In November the Court of Appeal gave judgment in CN & GN v Poole Borough Council  EWCA Civ 2185. The claimants were two children (one of whom was severely disabled) who alleged that the defendant local authority had negligently failed to take appropriate and necessary steps to safeguard them. They were the target of prolonged abuse perpetrated by members of a family who lived on the estate on which they were housed by the defendant between May 2006 and December 2011.
In X (minors) v Bedfordshire County Council  2 AC 633 the House of Lords decided that a local authority owed no common law duty of care towards children whom they failed to take into care. The reasoning was that it was not fair, just and reasonable to impose this kind of duty on a hard-pressed local authority, dealing as it was with a difficult decision-making process involving a number of different disciplines. There was a statutory scheme in place for child protection, but that scheme did not provide for anyone whom the system failed to make a legal claim against the local authority.
X went to the European Court of Human Rights as Z v United Kingdom  34 EHRR 3 and the ECtHR awarded the children human rights damages. A subsequent Court of Appeal authority D v East Berkshire NHS Trust & Others  QB established the proposition that a duty of care at common law could be owed by a local authority to children residing in its geographical area to protect them from harm, including personal injury. That new duty of care was then applied in subsequent cases including Pierce v Doncaster MBC  EWHC 2968 and NXS v London Borough of Camden  EWHC 1786.
Early on in the progress of CN & GN through the courts, an attempt was made by the defendant to persuade the court that the judgment of the Court of Appeal in D v East Berkshire had been implicitly overruled by two subsequent decisions: Mitchell v Glasgow City Council  1 AC 874 (House of Lords); and the Supreme Court in Michael v Chief Constable of South Wales  2 WLR 343.
Mitchell concerned the liability of a local authority to warn a tenant about an event which could trigger violence by another tenant against the claimant. It was held that no action was taken by it to show that the local authority made itself responsible for protecting the claimant from the criminal act of another person. Accordingly it would not be fair, just or reasonable to impose a common law duty of care.
The Supreme Court in Michael considered whether the claimants, a victim’s estate and her dependants, could bring a claim in negligence against a police force for failing to prioritise a call from a victim who was then killed by her partner. By a majority the Supreme Court held that the duty of the police for the preservation of the peace did not involve the kind of close or special relationship necessary for the imposition of a private law duty of care. In particular, the court said that the advent of human rights legislation did not necessarily mean that there should be an extension of common law liability.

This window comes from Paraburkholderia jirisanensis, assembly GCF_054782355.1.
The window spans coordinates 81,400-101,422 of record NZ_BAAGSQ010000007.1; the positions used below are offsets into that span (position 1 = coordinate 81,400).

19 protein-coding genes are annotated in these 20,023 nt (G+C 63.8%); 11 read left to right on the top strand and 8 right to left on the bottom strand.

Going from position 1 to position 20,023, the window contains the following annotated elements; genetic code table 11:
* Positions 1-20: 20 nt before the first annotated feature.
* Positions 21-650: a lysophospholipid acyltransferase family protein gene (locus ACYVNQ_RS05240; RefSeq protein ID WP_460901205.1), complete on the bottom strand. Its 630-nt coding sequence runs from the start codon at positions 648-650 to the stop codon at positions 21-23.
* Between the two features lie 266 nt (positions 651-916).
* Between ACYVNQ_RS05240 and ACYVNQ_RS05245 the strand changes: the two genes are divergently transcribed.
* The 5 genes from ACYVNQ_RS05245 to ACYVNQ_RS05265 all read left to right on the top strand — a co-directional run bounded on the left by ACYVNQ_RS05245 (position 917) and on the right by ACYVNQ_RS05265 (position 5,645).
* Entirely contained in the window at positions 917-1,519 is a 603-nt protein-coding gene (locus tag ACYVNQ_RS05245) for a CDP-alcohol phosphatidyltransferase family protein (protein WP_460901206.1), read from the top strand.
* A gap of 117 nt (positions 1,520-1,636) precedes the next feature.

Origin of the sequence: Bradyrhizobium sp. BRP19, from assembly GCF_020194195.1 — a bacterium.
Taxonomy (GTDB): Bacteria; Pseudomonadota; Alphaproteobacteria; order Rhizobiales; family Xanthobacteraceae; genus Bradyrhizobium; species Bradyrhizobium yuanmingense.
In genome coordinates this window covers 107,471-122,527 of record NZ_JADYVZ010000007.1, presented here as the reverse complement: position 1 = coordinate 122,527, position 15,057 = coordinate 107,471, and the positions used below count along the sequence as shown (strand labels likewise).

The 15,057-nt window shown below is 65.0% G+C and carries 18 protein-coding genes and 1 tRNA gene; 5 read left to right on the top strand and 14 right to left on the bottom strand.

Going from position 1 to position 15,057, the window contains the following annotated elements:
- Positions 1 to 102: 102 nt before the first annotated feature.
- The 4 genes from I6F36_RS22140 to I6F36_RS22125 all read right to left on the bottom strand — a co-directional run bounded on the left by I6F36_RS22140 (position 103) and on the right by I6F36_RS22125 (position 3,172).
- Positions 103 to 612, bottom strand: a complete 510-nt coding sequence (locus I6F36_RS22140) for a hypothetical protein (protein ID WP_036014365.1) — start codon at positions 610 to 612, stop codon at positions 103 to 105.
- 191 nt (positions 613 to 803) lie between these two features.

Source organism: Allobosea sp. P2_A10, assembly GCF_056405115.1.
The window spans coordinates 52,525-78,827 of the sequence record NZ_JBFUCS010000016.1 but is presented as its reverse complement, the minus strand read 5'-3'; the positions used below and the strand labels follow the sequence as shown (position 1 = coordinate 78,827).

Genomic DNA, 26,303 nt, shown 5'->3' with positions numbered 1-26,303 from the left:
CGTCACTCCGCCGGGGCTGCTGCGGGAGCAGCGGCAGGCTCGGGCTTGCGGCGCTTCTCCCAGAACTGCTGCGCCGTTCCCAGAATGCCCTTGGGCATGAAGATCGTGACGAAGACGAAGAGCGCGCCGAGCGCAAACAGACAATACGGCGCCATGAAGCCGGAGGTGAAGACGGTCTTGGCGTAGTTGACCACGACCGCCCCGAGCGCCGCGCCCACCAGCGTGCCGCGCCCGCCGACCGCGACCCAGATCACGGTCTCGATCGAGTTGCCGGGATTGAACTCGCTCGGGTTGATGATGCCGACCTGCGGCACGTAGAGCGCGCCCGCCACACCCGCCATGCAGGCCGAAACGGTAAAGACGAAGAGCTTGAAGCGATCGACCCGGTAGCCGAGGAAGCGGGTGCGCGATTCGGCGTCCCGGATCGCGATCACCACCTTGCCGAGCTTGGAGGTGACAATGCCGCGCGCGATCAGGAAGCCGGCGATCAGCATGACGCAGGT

So, in CN & GN, the existence of a duty of care was called into question by the defendant local authority, as was the reasoning of the Court of Appeal in D v East Berkshire. The claims were struck out by Master Eastman at first instance, but in the High Court, Justice Slade rejected the defendant’s argument and reinstated the claims. The defendant local authority appealed to the Court of Appeal.
Lord Justice Irwin gave the lead judgment. He considered the arguments from both sides and the judgment of Slade J. In Irwin LJ’s analysis, applying the conventional principles of common law, and in the absence of an assumption of legal liability, there was no liability on the local authority in this case.
The heart of the claim was that these claimants had been placed in housing and not moved, despite the prospect and then the actuality of significant harassment. No one was saying that the claimants were at risk of harm from their mother or indeed any family member. It could not be seriously argued that the local authority had a duty under the Children Act to remove the claimants from their single parent mother because of harassment by neighbours.
Irwin LJ then said that the defendant local authority was entitled to rely on the principles set out in X (minors) v Bedfordshire. In other words, that judgment and the principles that it set out were not dead. In relation to the reasoning of the Court of Appeal in D v East Berkshire, Irwin LJ said that their decision could not stand with the subsequent decisions of the Supreme Court in Mitchell and Michael. The two other members of the Court of Appeal, Lady Justice King and Lord Justice Davies, agreed.
Unsurprisingly, defendant local authorities (and indeed other types of statutory agency) are now using this decision as best they can, when dealing with claims of this nature. Permission has been sought from the Court of Appeal to take this case to the UK Supreme Court, which could adopt a very different reasoning. However a decision from the Supreme Court could take another two years to come through.
However, Irwin LJ did not say that no duty of care could ever exist in these kinds of claim. Earlier in his judgment, he referred to two recognised situations where a duty of care might exist. First, where the defendant had control over the person causing the abuse and it was foreseeable that damage might ensue unless care was exercised in that control. Second, where the defendant had assumed a responsibility to safeguard the claimant. It is this ‘assumption of responsibility’ concept that may be crucial to future claims.
We now need to see how the reasoning of the Court of Appeal will be applied to what might be termed a more ‘conventional’ type of failure to take into care claim, such as the case of the child whose family is monitored by social services for years and where there are multiple warnings of abuse, but no action is taken to remove that child.